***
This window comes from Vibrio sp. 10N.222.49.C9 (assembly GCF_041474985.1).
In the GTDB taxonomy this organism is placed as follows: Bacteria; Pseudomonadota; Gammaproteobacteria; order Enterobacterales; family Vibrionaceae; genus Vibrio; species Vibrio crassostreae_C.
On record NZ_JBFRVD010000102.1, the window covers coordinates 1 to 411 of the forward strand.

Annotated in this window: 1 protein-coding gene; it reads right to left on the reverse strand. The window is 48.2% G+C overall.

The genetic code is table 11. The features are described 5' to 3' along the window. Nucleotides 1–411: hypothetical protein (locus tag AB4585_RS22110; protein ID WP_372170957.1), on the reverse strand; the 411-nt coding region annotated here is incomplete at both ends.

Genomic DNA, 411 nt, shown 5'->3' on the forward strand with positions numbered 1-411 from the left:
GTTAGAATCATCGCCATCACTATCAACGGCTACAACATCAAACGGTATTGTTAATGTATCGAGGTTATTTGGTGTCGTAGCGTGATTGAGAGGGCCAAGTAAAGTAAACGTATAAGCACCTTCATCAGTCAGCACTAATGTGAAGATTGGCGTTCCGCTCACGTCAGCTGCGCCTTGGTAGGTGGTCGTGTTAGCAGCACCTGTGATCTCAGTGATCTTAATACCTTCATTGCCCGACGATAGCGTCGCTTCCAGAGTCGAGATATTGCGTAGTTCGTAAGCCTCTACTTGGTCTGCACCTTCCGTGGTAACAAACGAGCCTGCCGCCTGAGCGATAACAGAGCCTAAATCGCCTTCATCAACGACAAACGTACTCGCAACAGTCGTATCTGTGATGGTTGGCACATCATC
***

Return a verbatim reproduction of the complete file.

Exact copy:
This window comes from Vibrio sp. 10N.222.49.C9 (assembly GCF_041474985.1).
In the GTDB taxonomy this organism is placed as follows: Bacteria; Pseudomonadota; Gammaproteobacteria; order Enterobacterales; family Vibrionaceae; genus Vibrio; species Vibrio crassostreae_C.
On record NZ_JBFRVD010000102.1, the window covers coordinates 1 to 411 of the forward strand.

Annotated in this window: 1 protein-coding gene; it reads right to left on the reverse strand. The window is 48.2% G+C overall.

The genetic code is table 11. The features are described 5' to 3' along the window. Nucleotides 1–411: hypothetical protein (locus tag AB4585_RS22110; protein ID WP_372170957.1), on the reverse strand; the 411-nt coding region annotated here is incomplete at both ends.

Genomic DNA, 411 nt, shown 5'->3' on the forward strand with positions numbered 1-411 from the left:
GTTAGAATCATCGCCATCACTATCAACGGCTACAACATCAAACGGTATTGTTAATGTATCGAGGTTATTTGGTGTCGTAGCGTGATTGAGAGGGCCAAGTAAAGTAAACGTATAAGCACCTTCATCAGTCAGCACTAATGTGAAGATTGGCGTTCCGCTCACGTCAGCTGCGCCTTGGTAGGTGGTCGTGTTAGCAGCACCTGTGATCTCAGTGATCTTAATACCTTCATTGCCCGACGATAGCGTCGCTTCCAGAGTCGAGATATTGCGTAGTTCGTAAGCCTCTACTTGGTCTGCACCTTCCGTGGTAACAAACGAGCCTGCCGCCTGAGCGATAACAGAGCCTAAATCGCCTTCATCAACGACAAACGTACTCGCAACAGTCGTATCTGTGATGGTTGGCACATCATC